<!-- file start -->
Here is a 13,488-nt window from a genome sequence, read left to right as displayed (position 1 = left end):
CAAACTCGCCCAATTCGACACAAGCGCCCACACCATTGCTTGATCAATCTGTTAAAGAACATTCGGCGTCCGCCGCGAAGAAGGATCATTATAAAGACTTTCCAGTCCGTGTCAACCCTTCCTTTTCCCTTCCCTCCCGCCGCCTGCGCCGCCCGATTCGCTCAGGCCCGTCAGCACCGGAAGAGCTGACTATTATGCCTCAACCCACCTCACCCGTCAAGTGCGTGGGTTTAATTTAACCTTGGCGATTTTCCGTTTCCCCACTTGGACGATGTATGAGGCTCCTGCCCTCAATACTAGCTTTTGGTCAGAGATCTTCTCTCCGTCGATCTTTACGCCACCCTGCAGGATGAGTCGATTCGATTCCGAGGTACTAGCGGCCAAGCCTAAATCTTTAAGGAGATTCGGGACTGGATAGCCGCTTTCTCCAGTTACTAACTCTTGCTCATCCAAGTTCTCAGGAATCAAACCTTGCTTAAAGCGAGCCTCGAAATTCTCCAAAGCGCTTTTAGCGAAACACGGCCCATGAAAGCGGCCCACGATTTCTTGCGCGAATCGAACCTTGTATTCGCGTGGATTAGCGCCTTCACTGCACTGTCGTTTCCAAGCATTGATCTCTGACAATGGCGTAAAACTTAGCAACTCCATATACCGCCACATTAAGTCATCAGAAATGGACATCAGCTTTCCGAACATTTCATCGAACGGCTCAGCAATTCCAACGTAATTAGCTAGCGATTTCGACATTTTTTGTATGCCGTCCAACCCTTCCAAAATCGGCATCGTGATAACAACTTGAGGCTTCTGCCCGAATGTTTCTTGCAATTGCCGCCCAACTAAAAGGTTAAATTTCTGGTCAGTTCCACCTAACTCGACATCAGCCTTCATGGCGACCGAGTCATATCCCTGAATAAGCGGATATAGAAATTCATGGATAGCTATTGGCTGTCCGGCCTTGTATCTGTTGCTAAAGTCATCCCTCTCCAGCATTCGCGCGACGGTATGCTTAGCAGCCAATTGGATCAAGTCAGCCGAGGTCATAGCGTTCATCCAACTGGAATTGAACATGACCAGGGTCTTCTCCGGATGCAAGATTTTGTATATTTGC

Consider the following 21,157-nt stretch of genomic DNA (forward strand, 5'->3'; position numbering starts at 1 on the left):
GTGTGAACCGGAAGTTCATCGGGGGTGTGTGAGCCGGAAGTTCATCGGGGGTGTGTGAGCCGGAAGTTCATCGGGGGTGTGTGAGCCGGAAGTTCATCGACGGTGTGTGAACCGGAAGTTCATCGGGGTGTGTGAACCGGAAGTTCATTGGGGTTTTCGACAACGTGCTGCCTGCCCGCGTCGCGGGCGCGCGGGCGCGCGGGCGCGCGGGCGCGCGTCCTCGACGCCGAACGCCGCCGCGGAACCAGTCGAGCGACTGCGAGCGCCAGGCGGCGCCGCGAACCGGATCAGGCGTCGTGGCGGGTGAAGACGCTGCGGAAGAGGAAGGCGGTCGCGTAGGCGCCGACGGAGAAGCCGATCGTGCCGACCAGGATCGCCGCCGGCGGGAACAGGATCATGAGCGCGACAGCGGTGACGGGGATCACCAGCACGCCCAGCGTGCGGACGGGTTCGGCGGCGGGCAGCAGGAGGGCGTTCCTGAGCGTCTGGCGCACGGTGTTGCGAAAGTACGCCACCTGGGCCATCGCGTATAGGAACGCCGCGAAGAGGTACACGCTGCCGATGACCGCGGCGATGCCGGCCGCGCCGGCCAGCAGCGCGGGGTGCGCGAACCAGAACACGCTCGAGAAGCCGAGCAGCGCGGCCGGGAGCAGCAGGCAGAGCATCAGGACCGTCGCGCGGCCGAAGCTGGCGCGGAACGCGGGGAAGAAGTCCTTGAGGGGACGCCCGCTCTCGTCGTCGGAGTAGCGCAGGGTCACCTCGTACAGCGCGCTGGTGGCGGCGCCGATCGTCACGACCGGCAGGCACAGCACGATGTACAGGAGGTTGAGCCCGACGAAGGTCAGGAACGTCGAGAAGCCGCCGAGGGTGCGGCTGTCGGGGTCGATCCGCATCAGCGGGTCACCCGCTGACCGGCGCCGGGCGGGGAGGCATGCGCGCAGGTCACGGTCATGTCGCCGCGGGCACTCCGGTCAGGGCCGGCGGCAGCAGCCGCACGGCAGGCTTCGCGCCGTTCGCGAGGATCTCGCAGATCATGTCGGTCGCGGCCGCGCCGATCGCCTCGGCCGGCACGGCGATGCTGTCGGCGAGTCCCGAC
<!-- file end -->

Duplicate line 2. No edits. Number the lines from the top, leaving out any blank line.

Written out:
CAAACTCGCCCAATTCGACACAAGCGCCCACACCATTGCTTGATCAATCTGTTAAAGAACATTCGGCGTCCGCCGCGAAGAAGGATCATTATAAAGACTTTCCAGTCCGTGTCAACCCTTCCTTTTCCCTTCCCTCCCGCCGCCTGCGCCGCCCGATTCGCTCAGGCCCGTCAGCACCGGAAGAGCTGACTATTATGCCTCAACCCACCTCACCCGTCAAGTGCGTGGGTTTAATTTAACCTTGGCGATTTTCCGTTTCCCCACTTGGACGATGTATGAGGCTCCTGCCCTCAATACTAGCTTTTGGTCAGAGATCTTCTCTCCGTCGATCTTTACGCCACCCTGCAGGATGAGTCGATTCGATTCCGAGGTACTAGCGGCCAAGCCTAAATCTTTAAGGAGATTCGGGACTGGATAGCCGCTTTCTCCAGTTACTAACTCTTGCTCATCCAAGTTCTCAGGAATCAAACCTTGCTTAAAGCGAGCCTCGAAATTCTCCAAAGCGCTTTTAGCGAAACACGGCCCATGAAAGCGGCCCACGATTTCTTGCGCGAATCGAACCTTGTATTCGCGTGGATTAGCGCCTTCACTGCACTGTCGTTTCCAAGCATTGATCTCTGACAATGGCGTAAAACTTAGCAACTCCATATACCGCCACATTAAGTCATCAGAAATGGACATCAGCTTTCCGAACATTTCATCGAACGGCTCAGCAATTCCAACGTAATTAGCTAGCGATTTCGACATTTTTTGTATGCCGTCCAACCCTTCCAAAATCGGCATCGTGATAACAACTTGAGGCTTCTGCCCGAATGTTTCTTGCAATTGCCGCCCAACTAAAAGGTTAAATTTCTGGTCAGTTCCACCTAACTCGACATCAGCCTTCATGGCGACCGAGTCATATCCCTGAATAAGCGGATATAGAAATTCATGGATAGCTATTGGCTGTCCGGCCTTGTATCTGTTGCTAAAGTCATCCCTCTCCAGCATTCGCGCGACGGTATGCTTAGCAGCCAATTGGATCAAGTCAGCCGAGGTCATAGCGTTCATCCAACTGGAATTGAACATGACCAGGGTCTTCTCCGGATGCAAGATTTTGTATATTTGC